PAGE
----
Government agencies are beginning to experiment with a similar approach. The Defense Department offered the first-ever federal bug bounty program last year, called Hack the Pentagon. The agency allowed more than 1,400 hackers to take aim at its public-facing websites without fear of punishment, and the effort resulted in 138 legitimate vulnerabilities being reported. A similar program involving the Department of Homeland Security has been proposed in the Senate.
The most talked-about session at this year’s Def Con was when hackers were let loose on a series of computerized voting machines. These machines had been used in recent American elections, and most ran on comically outdated software. Hackers eventually broke into every machine and were able to manipulate the software to register fake ballots and change vote totals. (One enterprising hacker even rigged a voting machine to play the music video for Rick Astley’s “Never Gonna Give You Up.”)
There is, of course, the problem of outdated software. But some of the world’s best security researchers have also been prohibited from poking and prodding at these machines by a thicket of copyright and anti-tampering laws. (The reason Def Con was able to test them at all is a 2015 exemption to the Digital Millennium Copyright Act that gave researchers a temporary pass to experiment on voting machines.) Now that white-hat hackers have found flaws in these machines, they can pass that knowledge on to the manufacturers and election officials, who can secure the machines ahead of the next election cycle.
Hackers, it turns out, respond to incentives. But current laws don’t allow hackers to test critical government systems outside of official agency-sponsored programs. As a result, we’re missing out on important advice.
Take it from me. Several years ago, as part of an article on ethical hacking, I invited a pair of world-class hackers to hack me, using all of the tools at their disposal. The results were shocking. Within days, the hackers had gained access to nearly every piece of my digital life: my cellphone, my bank account, all of my email inboxes and social media profiles. The hackers showed me how, with a few more clicks, they could have stolen all of my data and used it to ruin my life. Then, they helped me protect myself against a future attack by strengthening my passwords, fortifying my devices and teaching me what suspicious activities to look out for.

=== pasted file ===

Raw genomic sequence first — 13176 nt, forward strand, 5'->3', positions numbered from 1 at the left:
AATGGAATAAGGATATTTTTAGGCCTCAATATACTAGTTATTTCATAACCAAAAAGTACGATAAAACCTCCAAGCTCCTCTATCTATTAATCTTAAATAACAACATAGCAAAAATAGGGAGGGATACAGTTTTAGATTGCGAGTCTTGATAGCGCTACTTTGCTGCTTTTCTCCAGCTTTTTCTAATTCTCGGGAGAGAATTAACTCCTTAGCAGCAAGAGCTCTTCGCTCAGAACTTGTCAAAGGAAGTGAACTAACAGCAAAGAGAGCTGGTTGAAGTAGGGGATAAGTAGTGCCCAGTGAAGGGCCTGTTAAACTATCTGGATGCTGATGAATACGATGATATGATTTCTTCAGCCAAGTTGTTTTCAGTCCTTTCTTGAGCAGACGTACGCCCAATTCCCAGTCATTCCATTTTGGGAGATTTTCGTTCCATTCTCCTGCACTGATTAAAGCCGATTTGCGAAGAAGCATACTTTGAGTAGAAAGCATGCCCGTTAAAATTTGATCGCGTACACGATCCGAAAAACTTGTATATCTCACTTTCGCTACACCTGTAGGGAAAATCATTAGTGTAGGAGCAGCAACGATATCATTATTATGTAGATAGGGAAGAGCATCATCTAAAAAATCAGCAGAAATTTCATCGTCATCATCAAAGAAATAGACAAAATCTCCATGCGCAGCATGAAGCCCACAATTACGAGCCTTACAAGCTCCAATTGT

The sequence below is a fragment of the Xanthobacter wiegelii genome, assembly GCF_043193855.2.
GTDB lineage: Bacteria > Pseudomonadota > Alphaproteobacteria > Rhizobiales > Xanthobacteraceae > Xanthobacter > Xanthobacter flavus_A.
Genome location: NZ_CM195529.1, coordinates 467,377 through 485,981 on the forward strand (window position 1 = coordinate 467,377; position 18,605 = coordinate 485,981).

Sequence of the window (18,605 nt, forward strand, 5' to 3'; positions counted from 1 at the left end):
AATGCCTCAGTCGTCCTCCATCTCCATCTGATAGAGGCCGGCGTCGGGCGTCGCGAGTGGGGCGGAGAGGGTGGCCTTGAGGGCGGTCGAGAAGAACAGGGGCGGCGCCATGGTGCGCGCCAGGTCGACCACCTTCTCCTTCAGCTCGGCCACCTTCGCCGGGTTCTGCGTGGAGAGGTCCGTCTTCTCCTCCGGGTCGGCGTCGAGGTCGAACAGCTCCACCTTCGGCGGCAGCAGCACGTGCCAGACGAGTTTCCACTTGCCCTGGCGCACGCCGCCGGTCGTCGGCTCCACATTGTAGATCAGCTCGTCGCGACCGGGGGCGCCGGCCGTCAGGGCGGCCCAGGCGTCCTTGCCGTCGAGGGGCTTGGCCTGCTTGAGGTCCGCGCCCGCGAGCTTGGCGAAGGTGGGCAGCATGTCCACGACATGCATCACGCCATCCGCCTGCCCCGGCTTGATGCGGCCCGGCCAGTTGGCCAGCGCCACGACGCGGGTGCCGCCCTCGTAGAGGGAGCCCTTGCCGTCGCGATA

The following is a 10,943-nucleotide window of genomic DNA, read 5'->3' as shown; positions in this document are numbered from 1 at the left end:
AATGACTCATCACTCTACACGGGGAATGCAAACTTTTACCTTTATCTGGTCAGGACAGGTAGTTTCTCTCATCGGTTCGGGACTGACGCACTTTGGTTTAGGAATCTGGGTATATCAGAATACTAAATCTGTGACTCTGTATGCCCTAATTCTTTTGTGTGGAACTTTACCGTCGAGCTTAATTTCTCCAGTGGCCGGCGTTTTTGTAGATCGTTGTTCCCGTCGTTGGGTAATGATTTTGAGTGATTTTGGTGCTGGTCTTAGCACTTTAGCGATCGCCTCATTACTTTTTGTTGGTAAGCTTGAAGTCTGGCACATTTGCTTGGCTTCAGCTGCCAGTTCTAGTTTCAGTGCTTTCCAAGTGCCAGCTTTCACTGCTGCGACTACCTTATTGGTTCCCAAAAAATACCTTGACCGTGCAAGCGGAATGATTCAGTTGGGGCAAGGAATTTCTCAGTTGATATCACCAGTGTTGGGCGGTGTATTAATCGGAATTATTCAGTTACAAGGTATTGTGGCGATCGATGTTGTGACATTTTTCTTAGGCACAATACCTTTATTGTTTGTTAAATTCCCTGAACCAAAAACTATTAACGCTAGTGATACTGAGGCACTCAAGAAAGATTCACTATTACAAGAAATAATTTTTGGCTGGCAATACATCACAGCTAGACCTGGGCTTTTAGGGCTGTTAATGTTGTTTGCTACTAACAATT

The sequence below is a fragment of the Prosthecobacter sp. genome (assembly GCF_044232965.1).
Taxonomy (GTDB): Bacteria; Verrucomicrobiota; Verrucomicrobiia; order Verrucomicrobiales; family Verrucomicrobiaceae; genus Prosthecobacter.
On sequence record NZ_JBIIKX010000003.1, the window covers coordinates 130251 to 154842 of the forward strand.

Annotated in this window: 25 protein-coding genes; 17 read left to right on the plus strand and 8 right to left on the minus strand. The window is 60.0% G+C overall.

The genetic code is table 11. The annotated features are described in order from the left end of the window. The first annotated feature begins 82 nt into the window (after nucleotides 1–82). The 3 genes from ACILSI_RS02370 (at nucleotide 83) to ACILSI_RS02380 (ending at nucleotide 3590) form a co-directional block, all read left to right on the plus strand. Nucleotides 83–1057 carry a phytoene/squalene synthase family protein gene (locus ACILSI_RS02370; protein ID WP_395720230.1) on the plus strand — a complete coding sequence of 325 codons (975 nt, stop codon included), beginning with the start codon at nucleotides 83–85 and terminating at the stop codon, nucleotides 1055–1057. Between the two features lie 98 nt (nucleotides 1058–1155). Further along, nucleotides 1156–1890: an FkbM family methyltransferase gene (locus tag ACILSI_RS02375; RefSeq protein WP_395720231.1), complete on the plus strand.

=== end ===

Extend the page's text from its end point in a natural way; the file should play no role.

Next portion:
Not all hackers are so helpful. But many are, and we should take advantage of their willingness to help secure our national infrastructure. Maybe federal workers should be subjected to a simulated hack before being allowed to access sensitive information. Or perhaps the government could create a white list of approved security researchers with a track record of ethical hacking, who would be given legal immunity for their work. Private sector companies have figured out how to bring in outside security expertise carefully, without creating a hacker free-for-all, and the government can, too.
Spending a weekend at Def Con is a good way to learn how many dangers lurk in the digital world. (It wasn’t just voting machines, hackers also demonstrated hacks on cars, kitchen appliances and all manner of other connected devices.) It’s also a way to appreciate how necessary ethical hackers are to a modern democracy, especially one that is under siege from foreign online attackers.
To paraphrase an organization with close ties to the government: The only thing that stops a bad guy with a hack is a good guy with a hack.